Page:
JUBA, South Sudan, May 9 (UPI) -- South Sudanese officials say their rivals to the north bombed targets in Unity state in violation of a U.N. Security Council resolution passed last week.
The Security Council passed a resolution by a unanimous vote last week that calls on Sudan and South Sudan to stop fighting and return to the negotiating table within two weeks.
South Sudanese Brig. Gen Gabrial Puok Wunoah said Sudanese forces dropped about eight bombs on a military base in Unity state late last week, the independent Sudan Tribune reports. A government spokesman alleges Sudanese forces also hit a separate army base about 15 miles away.
The Sudanese government issued a statement through its embassy in Washington declaring its commitment to the Security Council resolution.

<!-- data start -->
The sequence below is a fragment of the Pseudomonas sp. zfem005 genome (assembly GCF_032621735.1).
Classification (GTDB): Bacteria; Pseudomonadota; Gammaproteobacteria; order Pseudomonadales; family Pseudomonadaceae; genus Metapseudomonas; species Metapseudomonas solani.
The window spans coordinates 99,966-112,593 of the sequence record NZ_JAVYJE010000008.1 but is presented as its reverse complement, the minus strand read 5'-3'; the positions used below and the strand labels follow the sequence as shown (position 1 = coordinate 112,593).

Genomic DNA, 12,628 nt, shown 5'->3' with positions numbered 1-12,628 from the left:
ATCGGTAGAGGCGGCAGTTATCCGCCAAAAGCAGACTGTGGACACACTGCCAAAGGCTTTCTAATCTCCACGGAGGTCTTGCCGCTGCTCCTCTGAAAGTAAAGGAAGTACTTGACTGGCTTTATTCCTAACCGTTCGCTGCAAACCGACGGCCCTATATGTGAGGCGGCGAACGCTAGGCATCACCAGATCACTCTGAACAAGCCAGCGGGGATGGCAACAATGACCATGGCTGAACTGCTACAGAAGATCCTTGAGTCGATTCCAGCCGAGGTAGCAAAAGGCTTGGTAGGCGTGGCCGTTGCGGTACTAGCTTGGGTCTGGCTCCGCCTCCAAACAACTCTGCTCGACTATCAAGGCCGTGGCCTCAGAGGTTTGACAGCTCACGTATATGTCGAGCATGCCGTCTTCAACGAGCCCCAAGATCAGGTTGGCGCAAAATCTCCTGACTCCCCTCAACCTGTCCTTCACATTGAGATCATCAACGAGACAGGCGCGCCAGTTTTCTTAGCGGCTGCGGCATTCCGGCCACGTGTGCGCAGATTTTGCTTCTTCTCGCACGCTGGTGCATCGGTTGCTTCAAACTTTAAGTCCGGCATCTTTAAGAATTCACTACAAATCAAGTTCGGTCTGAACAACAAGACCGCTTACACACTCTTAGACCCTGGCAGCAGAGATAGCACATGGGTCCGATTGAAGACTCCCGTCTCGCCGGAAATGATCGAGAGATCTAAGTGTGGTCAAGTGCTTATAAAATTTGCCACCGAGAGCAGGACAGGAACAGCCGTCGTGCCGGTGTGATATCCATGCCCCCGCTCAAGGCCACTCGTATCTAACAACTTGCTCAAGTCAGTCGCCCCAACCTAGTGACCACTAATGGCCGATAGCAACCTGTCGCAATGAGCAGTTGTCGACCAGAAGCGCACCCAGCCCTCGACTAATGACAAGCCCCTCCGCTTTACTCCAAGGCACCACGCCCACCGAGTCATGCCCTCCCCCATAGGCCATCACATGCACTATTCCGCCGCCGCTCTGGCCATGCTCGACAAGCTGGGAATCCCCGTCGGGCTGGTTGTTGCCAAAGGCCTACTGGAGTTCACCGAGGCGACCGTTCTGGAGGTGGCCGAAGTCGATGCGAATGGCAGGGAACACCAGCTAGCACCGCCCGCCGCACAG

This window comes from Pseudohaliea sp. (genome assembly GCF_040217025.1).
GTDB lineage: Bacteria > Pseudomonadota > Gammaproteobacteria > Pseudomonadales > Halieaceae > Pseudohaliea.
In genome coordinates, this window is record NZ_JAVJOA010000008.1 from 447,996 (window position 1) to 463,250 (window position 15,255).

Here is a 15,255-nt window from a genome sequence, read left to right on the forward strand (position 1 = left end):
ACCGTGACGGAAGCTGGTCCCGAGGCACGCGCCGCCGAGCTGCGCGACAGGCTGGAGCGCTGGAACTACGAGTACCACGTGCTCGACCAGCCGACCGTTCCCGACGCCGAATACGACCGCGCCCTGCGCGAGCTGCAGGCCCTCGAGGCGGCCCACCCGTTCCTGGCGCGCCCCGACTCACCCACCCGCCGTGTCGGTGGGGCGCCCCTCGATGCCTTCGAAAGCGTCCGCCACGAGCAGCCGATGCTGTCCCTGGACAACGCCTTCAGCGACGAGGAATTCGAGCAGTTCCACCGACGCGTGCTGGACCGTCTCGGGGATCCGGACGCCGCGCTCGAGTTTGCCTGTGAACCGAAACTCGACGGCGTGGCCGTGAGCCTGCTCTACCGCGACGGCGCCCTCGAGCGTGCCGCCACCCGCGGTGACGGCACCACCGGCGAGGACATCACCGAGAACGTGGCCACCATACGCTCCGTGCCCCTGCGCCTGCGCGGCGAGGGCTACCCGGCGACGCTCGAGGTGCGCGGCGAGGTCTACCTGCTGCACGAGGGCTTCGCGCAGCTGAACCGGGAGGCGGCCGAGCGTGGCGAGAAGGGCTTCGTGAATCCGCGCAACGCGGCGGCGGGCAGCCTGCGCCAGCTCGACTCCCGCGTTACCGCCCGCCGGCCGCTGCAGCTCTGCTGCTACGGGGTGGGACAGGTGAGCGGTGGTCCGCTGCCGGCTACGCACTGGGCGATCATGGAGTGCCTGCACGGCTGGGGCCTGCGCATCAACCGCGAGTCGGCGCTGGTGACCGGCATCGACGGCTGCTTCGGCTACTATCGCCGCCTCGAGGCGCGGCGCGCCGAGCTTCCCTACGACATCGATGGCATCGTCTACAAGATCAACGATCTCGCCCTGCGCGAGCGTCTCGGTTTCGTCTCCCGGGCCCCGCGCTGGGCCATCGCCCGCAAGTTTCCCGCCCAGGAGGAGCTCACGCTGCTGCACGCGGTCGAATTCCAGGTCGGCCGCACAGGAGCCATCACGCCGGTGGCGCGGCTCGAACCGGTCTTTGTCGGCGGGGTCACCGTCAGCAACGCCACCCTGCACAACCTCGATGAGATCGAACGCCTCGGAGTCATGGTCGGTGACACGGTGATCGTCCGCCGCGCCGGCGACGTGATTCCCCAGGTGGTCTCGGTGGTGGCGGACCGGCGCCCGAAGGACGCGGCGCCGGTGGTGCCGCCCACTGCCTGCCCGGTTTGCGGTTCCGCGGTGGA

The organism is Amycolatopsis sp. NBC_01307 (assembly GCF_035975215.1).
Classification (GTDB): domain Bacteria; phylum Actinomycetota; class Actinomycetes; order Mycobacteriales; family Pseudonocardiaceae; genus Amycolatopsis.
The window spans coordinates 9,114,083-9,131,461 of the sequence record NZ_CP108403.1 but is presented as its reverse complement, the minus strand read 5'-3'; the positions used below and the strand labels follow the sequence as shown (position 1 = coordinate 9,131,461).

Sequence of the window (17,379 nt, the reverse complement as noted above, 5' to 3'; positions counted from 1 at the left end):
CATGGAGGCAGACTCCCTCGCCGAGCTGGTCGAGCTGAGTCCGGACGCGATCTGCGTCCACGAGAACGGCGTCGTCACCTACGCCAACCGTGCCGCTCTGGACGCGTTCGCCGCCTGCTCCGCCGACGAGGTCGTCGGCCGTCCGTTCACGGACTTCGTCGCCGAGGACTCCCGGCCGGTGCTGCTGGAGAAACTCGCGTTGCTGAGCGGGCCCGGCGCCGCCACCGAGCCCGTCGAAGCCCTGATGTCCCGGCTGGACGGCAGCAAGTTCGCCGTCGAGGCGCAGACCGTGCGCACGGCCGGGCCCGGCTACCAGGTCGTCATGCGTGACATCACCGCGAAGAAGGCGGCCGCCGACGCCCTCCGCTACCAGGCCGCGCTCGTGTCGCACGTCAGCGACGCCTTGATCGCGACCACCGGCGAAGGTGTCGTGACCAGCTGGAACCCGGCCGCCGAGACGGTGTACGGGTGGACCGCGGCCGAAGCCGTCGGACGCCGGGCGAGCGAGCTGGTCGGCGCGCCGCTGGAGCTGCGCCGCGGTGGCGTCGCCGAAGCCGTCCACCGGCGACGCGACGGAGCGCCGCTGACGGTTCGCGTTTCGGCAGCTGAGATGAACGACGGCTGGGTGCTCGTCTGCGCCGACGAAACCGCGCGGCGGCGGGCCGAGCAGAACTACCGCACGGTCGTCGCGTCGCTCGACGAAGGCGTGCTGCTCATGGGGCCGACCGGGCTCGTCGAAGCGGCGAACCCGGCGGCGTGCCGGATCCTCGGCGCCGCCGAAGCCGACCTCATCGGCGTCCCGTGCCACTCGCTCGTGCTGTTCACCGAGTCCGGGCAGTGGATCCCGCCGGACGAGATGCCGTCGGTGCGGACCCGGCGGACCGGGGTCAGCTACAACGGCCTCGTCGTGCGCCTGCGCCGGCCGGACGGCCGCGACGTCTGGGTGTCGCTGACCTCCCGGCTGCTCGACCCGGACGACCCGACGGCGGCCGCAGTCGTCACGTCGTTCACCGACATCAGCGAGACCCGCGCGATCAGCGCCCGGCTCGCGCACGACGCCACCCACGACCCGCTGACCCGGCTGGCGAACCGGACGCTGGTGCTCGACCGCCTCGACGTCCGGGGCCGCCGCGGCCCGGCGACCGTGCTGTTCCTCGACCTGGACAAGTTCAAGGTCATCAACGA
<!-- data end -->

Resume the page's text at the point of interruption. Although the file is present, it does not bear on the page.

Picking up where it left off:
Tensions escalated last month when forces from South Sudan seized oil fields in Heglig across the ill-defined border separating it from Sudan. Khartoum warned "provocations" from the south could leave it with no other option but "to invoke the right to self-defense."
South Sudan gained independence in July as part of a comprehensive peace agreement reached in 2005. The agreement ended one of the bloodiest wars in modern history, though South Sudan's seizure of disputed oil fields recently rekindled tensions.